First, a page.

Education

Annika B. Bergbauer, Eric Hanushek, Ludger Woessmann, 18 September 2018

School systems increasingly use student assessments for accountability purposes. By combining accountability reforms with international student achievement data over the past 15 years, this column shows that the expansion of standardised testing with external comparisons has improved student achievement in maths, science, and reading, while internal testing or teacher inspectorates without external comparisons have not. 

Edward Glaeser, Ming Lu, 15 September 2018

Comparing China’s per-capita GDP growth to the growth in years of schooling suggests a large role for human capital externalities. This column uses changes in the location of Chinese university departments in the 1950s to estimate that an extra year of schooling has been associated with 22.0% higher hourly wages across cities. Even so, the growth of Chinese education cannot explain the country’s massive increase in earnings.

Antonio Cabrales, Maia Güell, Rocío Madera, Analía Viola, 24 July 2018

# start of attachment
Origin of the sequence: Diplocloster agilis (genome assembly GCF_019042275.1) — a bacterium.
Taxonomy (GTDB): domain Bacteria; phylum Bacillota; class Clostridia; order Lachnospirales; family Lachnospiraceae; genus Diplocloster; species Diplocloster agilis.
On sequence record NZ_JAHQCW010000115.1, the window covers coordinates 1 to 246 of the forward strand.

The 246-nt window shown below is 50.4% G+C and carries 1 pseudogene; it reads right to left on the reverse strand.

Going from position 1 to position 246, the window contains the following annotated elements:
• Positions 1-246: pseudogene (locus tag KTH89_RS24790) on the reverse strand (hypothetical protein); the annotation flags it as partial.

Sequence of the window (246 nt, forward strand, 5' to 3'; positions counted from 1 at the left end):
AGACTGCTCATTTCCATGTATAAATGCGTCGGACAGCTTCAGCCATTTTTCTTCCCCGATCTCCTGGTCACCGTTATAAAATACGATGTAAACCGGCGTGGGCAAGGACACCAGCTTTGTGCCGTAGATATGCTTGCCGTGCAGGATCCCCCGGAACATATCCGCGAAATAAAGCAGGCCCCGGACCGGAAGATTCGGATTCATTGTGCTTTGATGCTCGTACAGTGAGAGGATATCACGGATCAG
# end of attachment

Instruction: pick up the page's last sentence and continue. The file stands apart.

In most of Europe, the state pays for a university education, meaning that university finances are both regressive and cyclical. This column asks how the alternative system of income-contingent university loans would fare in Spain. The analysis suggests that the policy is feasible even in a country with a relatively poorly functioning labour market for young graduates.

S. Amer Ahmed, Maurizio Bussolo, Marcio Cruz, Delfin S. Go, Israel Osorio Rodarte, 11 July 2018

Average education levels are increasing in developing countries, but not in high-income countries. The column argues that this 'education wave' in developing countries will reduce global inequality by 2030, with average incomes up to the 90th percentile all benefitting from the trend. However, this equalising effect relies on continued globalisation.

Alessandra Casarico, Giovanni Facchini, Tommaso Frattini, 28 June 2018

European countries have recently experienced an extraordinary inflow of asylum seekers. Using a theoretical framework and US data, this column studies the key economic triggers which prompt policymakers to implement immigration legalisation programmes. It shows that the more restricted the occupational opportunities of undocumented immigrants and the smaller the fiscal leakage to undocumented immigrants via the welfare state, the more desirable an amnesty is. 

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